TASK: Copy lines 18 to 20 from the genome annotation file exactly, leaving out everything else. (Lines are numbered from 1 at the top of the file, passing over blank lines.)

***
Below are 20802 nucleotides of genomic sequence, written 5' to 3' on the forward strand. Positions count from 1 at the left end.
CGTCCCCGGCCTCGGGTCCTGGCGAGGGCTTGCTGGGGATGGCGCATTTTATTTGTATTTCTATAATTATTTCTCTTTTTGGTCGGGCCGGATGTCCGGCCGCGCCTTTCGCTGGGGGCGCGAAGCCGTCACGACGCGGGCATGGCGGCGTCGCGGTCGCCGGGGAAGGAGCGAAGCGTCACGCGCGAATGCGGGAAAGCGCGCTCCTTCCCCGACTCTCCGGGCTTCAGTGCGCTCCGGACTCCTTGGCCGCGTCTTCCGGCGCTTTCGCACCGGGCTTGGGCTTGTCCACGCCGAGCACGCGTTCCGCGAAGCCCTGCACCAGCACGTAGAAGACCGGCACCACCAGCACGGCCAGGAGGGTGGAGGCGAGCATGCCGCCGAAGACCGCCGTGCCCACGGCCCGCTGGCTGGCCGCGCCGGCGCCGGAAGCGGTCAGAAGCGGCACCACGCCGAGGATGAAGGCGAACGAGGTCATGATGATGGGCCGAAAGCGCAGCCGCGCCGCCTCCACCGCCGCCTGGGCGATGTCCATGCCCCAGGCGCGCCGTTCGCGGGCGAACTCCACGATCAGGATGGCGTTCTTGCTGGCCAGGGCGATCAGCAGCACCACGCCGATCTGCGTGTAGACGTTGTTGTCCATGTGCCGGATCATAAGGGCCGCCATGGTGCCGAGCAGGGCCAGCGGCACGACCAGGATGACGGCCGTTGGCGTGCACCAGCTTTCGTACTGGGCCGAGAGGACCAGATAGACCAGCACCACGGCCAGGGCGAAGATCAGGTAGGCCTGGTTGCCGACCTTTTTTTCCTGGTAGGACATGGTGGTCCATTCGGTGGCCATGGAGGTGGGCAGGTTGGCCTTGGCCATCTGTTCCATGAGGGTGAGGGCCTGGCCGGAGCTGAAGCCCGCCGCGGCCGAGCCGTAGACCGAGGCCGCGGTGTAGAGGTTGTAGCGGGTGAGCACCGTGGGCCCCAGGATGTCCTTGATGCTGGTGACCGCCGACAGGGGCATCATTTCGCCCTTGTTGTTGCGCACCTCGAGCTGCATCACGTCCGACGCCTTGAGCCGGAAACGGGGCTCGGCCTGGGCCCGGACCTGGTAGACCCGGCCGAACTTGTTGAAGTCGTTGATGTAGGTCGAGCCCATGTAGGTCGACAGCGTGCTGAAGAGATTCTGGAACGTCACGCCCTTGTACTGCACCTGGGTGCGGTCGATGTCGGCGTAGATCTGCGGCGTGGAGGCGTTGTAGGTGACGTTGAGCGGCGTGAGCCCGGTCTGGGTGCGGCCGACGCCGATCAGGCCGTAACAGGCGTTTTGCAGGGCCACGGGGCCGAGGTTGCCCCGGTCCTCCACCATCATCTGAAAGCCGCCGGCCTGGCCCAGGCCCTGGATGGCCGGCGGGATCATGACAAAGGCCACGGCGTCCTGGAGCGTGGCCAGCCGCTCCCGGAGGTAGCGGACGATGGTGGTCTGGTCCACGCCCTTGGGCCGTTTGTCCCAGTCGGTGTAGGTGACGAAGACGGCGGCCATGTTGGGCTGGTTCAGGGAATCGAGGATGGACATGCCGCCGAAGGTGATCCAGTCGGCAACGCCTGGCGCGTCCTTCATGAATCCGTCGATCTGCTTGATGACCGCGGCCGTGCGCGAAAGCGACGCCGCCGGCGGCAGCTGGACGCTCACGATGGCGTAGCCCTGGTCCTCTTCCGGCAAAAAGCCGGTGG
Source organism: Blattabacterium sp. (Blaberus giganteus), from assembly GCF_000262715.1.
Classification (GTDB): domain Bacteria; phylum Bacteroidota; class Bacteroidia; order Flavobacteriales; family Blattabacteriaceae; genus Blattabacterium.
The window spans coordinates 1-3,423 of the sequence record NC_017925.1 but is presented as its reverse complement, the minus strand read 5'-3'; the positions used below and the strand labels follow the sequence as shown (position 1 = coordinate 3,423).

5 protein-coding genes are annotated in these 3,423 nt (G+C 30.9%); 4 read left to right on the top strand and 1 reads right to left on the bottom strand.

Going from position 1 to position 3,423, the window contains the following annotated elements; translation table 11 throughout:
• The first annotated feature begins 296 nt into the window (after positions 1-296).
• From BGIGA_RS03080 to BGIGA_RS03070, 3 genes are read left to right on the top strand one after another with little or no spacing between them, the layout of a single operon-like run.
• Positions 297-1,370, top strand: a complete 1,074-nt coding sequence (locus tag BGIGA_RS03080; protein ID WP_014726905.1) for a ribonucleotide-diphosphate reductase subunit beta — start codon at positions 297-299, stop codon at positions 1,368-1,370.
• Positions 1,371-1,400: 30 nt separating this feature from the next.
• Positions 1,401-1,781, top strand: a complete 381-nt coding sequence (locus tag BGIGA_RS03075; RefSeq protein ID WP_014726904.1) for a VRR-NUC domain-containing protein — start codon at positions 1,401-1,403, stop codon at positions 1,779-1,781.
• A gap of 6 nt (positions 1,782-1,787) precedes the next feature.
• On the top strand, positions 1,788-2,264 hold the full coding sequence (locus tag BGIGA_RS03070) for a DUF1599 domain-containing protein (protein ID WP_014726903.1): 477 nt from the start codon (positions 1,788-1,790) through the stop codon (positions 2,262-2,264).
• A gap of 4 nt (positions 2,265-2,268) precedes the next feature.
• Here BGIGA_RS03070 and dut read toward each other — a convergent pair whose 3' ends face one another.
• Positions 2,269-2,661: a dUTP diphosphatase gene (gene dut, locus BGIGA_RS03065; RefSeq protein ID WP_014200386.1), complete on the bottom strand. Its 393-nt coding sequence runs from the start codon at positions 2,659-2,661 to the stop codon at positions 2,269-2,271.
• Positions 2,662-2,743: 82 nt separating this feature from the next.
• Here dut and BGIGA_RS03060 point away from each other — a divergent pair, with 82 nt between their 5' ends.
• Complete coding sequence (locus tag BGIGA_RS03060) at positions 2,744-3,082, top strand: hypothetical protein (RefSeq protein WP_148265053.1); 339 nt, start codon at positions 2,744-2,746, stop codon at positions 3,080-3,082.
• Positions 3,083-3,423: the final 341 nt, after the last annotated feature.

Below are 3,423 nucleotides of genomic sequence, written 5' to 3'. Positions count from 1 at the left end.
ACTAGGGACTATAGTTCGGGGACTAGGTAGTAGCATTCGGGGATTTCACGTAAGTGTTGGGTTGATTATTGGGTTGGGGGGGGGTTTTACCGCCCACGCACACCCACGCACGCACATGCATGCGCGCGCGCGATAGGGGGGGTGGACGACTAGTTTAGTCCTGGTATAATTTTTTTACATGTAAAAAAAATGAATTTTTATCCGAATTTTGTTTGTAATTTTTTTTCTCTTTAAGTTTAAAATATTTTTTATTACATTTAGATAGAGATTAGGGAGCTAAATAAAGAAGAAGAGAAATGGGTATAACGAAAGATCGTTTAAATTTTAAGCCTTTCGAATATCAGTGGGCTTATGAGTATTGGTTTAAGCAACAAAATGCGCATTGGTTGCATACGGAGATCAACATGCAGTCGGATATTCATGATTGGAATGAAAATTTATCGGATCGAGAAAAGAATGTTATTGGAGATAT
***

• Positions 2,662-2,743: 82 nt separating this feature from the next.
• Here dut and BGIGA_RS03060 point away from each other — a divergent pair, with 82 nt between their 5' ends.
• Complete coding sequence (locus tag BGIGA_RS03060) at positions 2,744-3,082, top strand: hypothetical protein (RefSeq protein WP_148265053.1); 339 nt, start codon at positions 2,744-2,746, stop codon at positions 3,080-3,082.